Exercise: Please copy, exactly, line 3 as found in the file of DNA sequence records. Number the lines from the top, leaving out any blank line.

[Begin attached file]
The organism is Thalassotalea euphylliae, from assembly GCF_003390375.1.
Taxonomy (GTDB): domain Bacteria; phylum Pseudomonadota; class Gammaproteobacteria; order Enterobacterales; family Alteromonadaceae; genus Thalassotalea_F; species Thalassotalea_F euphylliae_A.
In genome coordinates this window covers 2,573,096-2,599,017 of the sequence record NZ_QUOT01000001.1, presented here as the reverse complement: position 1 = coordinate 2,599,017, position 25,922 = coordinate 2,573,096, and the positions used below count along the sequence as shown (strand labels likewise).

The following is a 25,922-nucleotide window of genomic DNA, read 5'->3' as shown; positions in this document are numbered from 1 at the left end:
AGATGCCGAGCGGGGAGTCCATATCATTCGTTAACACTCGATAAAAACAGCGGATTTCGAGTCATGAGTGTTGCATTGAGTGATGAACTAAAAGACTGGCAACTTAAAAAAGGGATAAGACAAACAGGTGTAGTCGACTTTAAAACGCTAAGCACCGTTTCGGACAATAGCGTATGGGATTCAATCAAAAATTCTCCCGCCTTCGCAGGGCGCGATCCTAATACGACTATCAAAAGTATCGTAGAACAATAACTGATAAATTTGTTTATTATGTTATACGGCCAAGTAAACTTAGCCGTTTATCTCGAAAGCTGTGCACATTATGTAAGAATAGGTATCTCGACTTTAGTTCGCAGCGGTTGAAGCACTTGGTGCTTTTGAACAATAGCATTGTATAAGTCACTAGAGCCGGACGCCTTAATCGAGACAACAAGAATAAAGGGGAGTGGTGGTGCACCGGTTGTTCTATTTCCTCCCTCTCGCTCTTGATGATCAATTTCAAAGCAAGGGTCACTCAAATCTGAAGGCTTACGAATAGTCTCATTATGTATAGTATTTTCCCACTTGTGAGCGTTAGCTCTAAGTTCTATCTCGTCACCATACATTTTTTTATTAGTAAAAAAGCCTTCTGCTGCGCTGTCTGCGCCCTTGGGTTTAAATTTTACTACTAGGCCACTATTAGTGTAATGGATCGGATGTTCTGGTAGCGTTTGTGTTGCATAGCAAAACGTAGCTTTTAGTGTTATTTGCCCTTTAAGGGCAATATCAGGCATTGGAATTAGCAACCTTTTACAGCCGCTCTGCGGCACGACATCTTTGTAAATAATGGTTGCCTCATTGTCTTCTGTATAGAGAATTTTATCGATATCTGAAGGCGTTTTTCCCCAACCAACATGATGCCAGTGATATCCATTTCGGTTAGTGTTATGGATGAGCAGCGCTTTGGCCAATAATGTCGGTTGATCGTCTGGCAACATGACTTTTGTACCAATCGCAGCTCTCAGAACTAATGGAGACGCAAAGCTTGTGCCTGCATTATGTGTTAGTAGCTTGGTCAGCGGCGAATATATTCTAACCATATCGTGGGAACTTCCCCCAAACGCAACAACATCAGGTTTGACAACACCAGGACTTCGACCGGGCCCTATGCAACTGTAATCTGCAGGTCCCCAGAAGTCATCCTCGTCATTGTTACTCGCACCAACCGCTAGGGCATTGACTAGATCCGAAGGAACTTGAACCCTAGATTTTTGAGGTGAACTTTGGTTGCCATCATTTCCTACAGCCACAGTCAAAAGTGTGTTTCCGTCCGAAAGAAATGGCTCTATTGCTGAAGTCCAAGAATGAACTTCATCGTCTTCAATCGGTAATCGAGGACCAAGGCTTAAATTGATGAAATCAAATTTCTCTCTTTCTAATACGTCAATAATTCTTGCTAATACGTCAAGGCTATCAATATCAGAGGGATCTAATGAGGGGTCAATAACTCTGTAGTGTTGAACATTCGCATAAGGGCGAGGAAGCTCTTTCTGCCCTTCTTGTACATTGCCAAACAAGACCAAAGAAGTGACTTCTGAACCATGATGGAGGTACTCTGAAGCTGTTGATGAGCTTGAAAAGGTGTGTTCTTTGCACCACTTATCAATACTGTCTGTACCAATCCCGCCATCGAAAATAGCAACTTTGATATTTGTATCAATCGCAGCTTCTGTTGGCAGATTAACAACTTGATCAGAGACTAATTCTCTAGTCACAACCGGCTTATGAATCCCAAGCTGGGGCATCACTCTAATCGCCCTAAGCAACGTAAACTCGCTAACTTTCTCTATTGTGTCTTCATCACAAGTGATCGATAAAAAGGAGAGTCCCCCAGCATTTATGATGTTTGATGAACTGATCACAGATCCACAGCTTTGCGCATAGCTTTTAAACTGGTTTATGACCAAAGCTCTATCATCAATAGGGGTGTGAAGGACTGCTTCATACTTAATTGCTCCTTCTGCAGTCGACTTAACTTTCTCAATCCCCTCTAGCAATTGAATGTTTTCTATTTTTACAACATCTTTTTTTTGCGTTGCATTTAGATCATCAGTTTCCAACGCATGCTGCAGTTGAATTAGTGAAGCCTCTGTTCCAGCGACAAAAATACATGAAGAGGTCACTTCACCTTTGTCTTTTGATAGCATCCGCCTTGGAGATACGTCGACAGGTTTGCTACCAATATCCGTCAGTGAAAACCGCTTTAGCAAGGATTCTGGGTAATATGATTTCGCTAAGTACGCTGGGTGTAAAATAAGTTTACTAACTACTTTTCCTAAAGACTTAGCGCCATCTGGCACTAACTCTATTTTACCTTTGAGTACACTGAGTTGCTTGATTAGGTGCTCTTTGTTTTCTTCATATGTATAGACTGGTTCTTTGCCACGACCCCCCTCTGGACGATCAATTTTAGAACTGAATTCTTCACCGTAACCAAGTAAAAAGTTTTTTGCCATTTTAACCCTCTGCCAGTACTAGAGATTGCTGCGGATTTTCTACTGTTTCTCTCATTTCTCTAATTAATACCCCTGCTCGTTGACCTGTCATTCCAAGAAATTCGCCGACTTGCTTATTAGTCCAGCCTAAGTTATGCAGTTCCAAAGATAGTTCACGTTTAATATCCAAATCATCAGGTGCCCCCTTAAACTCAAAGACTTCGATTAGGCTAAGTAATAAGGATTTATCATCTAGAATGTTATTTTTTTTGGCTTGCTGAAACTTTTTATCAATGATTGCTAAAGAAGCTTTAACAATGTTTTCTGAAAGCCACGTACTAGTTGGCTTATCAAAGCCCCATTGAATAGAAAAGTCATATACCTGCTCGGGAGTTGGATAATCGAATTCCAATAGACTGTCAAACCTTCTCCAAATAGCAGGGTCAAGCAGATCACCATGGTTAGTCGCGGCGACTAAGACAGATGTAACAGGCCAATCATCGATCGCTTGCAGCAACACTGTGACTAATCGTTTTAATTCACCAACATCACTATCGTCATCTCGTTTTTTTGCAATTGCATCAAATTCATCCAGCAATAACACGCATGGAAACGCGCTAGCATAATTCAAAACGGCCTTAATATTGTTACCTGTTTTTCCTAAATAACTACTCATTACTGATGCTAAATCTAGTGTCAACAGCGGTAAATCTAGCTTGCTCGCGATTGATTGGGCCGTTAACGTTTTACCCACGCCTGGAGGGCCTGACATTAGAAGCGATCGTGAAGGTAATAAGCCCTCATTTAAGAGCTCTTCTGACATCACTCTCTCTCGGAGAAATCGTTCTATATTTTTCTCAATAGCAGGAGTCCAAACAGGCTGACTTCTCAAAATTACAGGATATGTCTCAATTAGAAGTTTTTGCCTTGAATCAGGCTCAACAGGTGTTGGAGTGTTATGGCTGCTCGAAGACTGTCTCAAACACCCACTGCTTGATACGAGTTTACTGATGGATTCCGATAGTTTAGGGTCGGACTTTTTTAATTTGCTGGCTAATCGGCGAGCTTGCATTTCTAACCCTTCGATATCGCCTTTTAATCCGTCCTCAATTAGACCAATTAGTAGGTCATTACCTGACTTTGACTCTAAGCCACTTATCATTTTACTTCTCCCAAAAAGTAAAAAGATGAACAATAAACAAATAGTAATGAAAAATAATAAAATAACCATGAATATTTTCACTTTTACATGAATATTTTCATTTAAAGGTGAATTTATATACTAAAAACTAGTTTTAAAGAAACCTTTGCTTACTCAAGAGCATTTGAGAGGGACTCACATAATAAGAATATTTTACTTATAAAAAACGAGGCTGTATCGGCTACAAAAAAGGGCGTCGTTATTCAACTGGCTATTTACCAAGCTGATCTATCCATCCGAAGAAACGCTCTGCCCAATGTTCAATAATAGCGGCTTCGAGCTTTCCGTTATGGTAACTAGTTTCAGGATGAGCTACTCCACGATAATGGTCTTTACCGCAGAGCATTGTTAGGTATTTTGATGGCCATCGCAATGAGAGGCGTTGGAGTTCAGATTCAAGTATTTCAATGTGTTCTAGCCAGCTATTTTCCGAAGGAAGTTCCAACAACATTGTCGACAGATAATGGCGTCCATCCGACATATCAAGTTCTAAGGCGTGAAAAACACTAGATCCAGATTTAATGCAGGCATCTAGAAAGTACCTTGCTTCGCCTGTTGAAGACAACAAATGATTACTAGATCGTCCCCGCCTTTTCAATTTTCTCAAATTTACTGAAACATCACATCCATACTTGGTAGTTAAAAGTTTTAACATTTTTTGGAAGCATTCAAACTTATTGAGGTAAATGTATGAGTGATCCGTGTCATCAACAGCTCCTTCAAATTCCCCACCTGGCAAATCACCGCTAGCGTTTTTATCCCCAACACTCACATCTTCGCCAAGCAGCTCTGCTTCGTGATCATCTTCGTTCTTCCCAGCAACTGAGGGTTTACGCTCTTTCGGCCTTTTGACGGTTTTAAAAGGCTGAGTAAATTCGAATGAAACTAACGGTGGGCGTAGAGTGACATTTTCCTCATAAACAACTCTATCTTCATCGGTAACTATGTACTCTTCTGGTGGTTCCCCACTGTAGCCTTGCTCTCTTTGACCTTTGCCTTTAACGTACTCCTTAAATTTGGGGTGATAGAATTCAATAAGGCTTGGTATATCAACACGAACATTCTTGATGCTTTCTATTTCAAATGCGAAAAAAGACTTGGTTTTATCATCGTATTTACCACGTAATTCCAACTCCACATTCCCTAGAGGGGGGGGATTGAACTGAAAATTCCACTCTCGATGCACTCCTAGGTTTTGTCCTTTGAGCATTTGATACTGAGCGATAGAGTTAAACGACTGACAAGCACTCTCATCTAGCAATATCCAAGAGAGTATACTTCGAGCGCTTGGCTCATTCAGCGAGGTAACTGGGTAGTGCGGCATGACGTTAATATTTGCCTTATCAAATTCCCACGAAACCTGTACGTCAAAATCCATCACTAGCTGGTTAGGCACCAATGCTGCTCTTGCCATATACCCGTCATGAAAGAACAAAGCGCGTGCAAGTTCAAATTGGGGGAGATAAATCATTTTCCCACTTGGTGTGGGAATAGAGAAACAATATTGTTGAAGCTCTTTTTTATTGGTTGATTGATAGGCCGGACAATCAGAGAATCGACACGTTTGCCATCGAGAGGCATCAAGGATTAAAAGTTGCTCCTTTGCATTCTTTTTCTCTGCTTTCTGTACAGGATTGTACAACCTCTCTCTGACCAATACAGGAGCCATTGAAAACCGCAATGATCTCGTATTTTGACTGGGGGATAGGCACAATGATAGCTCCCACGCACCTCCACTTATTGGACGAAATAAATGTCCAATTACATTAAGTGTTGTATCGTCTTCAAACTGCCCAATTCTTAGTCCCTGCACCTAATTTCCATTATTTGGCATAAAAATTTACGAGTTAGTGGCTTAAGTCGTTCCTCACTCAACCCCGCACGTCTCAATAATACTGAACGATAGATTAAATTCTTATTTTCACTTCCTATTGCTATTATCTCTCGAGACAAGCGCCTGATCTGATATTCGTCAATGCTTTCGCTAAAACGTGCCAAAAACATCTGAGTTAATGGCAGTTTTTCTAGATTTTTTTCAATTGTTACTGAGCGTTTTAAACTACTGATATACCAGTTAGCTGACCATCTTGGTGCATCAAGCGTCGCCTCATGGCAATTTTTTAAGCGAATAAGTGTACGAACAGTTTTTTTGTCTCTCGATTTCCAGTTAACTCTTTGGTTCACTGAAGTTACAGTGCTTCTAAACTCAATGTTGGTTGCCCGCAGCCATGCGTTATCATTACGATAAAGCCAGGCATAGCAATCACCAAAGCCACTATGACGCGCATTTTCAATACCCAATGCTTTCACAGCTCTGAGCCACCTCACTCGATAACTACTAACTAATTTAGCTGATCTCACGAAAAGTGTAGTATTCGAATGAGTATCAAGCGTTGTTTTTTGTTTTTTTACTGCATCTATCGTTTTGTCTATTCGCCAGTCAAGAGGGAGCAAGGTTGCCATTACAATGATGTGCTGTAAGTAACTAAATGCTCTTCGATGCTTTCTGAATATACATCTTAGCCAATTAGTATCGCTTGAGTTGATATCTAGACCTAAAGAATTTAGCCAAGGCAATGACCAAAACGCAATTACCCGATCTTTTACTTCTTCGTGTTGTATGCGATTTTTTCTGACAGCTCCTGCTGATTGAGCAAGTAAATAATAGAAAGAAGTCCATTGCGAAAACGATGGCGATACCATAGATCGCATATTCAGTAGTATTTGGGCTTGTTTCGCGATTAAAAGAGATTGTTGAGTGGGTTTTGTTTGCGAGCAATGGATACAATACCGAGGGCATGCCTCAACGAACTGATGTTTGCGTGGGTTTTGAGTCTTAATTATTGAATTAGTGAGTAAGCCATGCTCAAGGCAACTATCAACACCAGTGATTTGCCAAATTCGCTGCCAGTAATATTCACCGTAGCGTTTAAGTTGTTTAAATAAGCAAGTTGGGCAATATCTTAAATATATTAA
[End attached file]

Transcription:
In genome coordinates this window covers 2,573,096-2,599,017 of the sequence record NZ_QUOT01000001.1, presented here as the reverse complement: position 1 = coordinate 2,599,017, position 25,922 = coordinate 2,573,096, and the positions used below count along the sequence as shown (strand labels likewise).